I have just now sent in my entry. After Jason puts it up, I will edit this post to indicate the number of the entry and include a link to it on his site. For now, you can amuse yourself by (a) visiting the link above and reading the 80 existing entries, and (b) reading my submission below.

Update on Jan 14: My entry is #90.

The photo that is used as the base for the story, shown here, was provided by Jason.

by Peter Dudley

I’m tired. I look at my skinny, motionless fingers in my lap, the black nail polish. The quivering is only in my mind. Orlando knows about the shakes. He still gets them sometimes, and the desperate sweats, too. “It’s like running up the down escalator, Dicey,” he said. “You can’t ever stop.” Cigarettes help, but never enough. He would want me to call.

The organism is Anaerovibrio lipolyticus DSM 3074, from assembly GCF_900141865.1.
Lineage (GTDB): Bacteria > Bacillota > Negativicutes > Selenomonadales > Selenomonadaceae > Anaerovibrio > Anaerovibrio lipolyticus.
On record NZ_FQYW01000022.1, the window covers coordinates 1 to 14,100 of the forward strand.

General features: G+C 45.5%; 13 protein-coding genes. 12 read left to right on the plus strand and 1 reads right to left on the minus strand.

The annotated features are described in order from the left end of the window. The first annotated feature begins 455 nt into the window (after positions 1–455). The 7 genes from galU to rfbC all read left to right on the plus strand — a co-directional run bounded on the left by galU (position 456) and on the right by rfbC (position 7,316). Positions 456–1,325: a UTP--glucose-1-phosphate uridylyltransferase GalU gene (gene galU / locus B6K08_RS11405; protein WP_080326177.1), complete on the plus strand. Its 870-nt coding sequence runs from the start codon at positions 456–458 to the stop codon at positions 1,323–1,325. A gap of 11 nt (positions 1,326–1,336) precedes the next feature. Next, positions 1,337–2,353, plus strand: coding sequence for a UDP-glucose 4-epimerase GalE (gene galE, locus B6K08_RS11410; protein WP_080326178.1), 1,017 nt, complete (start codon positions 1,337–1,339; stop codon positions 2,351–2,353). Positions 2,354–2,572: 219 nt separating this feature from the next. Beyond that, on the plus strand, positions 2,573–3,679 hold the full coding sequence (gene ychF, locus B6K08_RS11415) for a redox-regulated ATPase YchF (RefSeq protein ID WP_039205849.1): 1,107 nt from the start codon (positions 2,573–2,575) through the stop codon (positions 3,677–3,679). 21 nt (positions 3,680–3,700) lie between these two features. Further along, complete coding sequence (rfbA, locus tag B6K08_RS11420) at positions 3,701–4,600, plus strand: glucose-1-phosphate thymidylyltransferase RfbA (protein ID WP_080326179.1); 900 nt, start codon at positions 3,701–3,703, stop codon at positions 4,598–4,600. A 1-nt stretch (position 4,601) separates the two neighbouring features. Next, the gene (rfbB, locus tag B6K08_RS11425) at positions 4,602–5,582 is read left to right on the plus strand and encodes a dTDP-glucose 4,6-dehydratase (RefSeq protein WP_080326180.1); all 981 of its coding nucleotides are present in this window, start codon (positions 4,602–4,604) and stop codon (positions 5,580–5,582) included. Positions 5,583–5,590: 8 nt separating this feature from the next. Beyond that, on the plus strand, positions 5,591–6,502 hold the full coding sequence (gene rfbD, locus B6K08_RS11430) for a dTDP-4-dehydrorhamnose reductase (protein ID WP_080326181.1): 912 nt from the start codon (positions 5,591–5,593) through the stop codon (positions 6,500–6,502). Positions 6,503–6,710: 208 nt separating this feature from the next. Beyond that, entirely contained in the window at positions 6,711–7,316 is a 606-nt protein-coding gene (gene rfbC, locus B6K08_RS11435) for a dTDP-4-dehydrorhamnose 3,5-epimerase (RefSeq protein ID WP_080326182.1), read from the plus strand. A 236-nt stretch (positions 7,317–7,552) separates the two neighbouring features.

I shouldn’t be here, sitting with this old Trader Joe’s bag lady waiting for the number 52. My skin prickles, billions of tiny needles, with every thump of my heart. The 52 is late as always. Just like a year ago when Shade picked me up and took me to that party where I got high for the first time. Shade calls me a lot these days, but I don’t answer even though I want to.

Shade’s black Acura slithers up, its thumping music driving my pulse. The window slides down. “Hey Dicey.” Flash of pearls and gold in his smile. “Hop in, girl.”

I stand and take one step, dizzy in desire and need. The door swings out, opened by someone inside, unseen. A promise of painless bliss entices me, but I know Hell awaits. I glance at the bag lady. Her shriveled pomegranate face looks tired, and scared.

I step back up on the curb and shake my head. “Two months sober, Shade.” My steady fingers dial Orlando as I start climbing that escalator again.

January 8, 2009

My first ever fiction payment